Sunday 12th October – Monday 13th October
San Francisco, USA
Trolleys and cable cars, San Francisco
Coming from Gateshead, we know hilly when we see it, but San Francisco takes the biscuit. And since the late 1800s the solution has been the cable car – a small carriage that zips up and down the hills using a moving cable under the street (in places you can see and hear the cable under the street; the cable car essentially grabs onto the cable with a huge pair of pliers in order to move along).
There are only forty cars and a couple of cable car lines left in the city, and although many other cities once had them, these are the now the only remaining working lines in the world. And they are more fun to ride than any public transport should be, especially when you get to hang onto the outside of the carriage as it descends a steep hill into downtown San Francisco.
In addition, the city still has a network of trams (US: trolleys or street cars) covering parts of the city that are a bit flatter. A number of the lines are served by historic trams from across the USA and elsewhere in the world.
On Sunday, we took the tram and cable car (and one of the city’s electric buses) to the cable car museum, to find out more. The museum is small but fascinating….not least because the very same building houses the workings of the system, which keep the cables moving at a constant pace of 9.5 miles per hour.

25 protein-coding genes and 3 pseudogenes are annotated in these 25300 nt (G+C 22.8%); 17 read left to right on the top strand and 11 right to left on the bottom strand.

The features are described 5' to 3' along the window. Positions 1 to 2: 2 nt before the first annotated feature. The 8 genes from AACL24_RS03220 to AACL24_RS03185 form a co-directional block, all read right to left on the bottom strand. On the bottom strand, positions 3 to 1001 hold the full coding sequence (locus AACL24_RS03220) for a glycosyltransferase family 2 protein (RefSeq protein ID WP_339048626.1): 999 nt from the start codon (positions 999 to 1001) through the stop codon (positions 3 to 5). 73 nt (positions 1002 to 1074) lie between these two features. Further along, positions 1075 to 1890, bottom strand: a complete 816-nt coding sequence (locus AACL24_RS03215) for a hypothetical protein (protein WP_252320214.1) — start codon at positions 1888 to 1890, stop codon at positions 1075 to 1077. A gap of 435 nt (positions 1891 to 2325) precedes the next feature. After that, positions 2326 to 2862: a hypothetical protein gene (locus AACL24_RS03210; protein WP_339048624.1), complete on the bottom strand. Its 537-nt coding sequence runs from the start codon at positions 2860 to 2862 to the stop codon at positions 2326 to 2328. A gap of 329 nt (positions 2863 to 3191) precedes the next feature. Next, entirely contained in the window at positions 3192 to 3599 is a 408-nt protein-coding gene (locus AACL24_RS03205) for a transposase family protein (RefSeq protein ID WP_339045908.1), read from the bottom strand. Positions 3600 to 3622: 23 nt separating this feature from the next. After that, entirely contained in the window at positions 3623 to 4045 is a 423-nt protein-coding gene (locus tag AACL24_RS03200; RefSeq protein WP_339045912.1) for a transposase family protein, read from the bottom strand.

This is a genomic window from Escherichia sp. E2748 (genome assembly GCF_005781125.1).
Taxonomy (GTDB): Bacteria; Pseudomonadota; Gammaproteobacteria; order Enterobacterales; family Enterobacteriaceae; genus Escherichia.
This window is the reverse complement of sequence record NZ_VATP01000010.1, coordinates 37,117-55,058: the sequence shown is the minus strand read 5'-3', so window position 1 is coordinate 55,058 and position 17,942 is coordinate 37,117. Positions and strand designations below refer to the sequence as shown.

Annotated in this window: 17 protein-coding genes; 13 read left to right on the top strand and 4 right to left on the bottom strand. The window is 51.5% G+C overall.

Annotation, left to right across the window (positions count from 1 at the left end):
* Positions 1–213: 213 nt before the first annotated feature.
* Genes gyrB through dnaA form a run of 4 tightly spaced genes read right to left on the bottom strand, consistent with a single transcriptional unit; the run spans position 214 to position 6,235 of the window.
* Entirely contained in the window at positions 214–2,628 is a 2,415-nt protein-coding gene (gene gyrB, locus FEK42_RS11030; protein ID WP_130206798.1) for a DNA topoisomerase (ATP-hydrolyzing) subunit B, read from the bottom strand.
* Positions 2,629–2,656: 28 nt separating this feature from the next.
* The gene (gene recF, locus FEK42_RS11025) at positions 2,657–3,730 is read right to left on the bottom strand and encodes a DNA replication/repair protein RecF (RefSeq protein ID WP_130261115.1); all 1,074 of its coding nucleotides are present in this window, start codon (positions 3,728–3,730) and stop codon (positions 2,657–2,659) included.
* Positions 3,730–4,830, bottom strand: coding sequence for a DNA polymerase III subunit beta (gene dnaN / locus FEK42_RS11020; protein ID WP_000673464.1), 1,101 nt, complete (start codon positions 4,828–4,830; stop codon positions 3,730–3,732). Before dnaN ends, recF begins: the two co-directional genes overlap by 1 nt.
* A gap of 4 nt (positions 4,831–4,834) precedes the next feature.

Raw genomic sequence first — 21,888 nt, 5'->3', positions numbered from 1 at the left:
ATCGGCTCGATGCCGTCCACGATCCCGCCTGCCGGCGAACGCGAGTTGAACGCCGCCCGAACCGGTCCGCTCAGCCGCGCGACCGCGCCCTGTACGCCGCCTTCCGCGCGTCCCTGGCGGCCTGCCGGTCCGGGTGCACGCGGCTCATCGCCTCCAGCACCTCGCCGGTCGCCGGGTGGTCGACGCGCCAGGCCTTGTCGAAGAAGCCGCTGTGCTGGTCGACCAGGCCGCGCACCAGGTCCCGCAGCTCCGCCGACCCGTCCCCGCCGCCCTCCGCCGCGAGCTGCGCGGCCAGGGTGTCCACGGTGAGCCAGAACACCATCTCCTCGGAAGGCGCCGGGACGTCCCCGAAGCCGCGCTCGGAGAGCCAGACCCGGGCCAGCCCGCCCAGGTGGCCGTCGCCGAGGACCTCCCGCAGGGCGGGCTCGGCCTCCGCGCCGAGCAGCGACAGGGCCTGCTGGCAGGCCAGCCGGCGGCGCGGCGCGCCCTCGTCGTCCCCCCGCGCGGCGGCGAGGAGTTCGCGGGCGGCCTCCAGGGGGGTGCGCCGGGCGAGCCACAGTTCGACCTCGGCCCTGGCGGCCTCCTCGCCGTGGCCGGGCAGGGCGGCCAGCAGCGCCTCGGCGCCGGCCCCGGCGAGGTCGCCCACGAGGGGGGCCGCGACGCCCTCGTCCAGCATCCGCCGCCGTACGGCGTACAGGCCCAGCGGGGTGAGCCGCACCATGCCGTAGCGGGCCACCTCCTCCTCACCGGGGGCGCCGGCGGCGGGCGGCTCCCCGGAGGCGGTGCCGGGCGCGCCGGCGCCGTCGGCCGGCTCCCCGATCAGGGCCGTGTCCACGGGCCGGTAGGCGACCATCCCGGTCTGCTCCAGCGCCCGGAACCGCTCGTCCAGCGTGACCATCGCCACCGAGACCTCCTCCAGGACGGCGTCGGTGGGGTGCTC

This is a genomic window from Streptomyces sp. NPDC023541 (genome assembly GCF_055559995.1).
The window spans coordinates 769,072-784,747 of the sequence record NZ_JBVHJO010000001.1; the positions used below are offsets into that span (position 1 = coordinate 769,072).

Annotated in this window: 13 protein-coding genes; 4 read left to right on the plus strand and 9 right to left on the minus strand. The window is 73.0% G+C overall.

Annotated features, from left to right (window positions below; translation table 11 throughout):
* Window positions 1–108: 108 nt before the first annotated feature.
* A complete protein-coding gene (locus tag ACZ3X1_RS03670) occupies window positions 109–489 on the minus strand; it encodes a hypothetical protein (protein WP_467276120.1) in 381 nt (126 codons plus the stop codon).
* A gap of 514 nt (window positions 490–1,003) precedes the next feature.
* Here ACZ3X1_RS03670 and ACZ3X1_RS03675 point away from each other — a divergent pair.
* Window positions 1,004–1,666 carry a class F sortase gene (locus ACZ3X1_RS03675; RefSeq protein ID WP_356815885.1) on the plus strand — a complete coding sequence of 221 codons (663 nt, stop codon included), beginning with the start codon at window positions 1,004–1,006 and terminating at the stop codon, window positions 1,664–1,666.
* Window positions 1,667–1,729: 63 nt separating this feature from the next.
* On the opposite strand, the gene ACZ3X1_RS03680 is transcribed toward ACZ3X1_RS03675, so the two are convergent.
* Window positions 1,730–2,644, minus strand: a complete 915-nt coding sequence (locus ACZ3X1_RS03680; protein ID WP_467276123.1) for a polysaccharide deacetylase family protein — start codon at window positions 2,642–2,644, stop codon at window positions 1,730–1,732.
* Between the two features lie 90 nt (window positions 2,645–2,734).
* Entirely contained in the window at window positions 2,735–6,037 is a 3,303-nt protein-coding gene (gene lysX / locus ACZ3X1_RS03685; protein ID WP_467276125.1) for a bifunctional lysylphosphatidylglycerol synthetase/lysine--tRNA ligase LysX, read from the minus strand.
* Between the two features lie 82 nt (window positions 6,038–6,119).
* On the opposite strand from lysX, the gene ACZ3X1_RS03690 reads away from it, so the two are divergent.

A final baseball fix, The Castro
As I mentioned in our last post, the Giants weren’t playing at home while we were in town, but we couldn’t miss the opportunity to watch an away game in a sports bar with the local fans! We found an amazing bar, called Hi Tops (the only gay sports bar in town, apparently), not far from our apartment.
The atmosphere was fantastic, not least because it was a very close game. The St Louis Cardinals took the lead a couple of times, only for the Giants to draw level, and even edge one point ahead in the top of the seventh and ninth innings. Unfortunately, it then fell flat when the Cardinals scored a walk off home run in the bottom of the ninth, leaving the series tied at one all (the series is the best of seven games….let’s go Giants!).
Exploring the Castro and Mission
We had a few hours before our flight to Sydney on Monday, so after checking out of our apartment, we took a bit of time to walk around the Castro and Mission districts.
The Castro wears its gay heritage on its sleeve – from our lunchtime stop, Harvey’s (one of the original gay bars in the area, and now named after Harvey Milk, the first openly gay elected representative of the area, who was assassinated a short time after his election) through to the brand new rainbow zebra crossings (US: crosswalks) in the heart of the district.
Mission, meanwhile, just a short walk away, is another lovely area where you can find the most beautiful murals in the most unexpected places.
Dolores Park also gave us one last beautiful view of this truly fantastic city.
Video of the day
Everyone knows the Golden Gate Bridge, but the Bay Bridge is making a bid for similar fame at the moment.
The artist Leo Villareal has created The Bay Lights, a beautiful piece of public art on the bridge. Consisting of 25,000 LED lights which have been individually programmed, the result is a mesmerising (and never repeating) display of lights across the span of the bridge, 1.8 miles wide and 500 feet high. It’ll be here for two years (though there is already a fundraising campaign to keep it longer) and we went to take a look on Sunday evening. A truly beautiful and mesmerising piece of art – this video from the New York Times shows a bit more about it.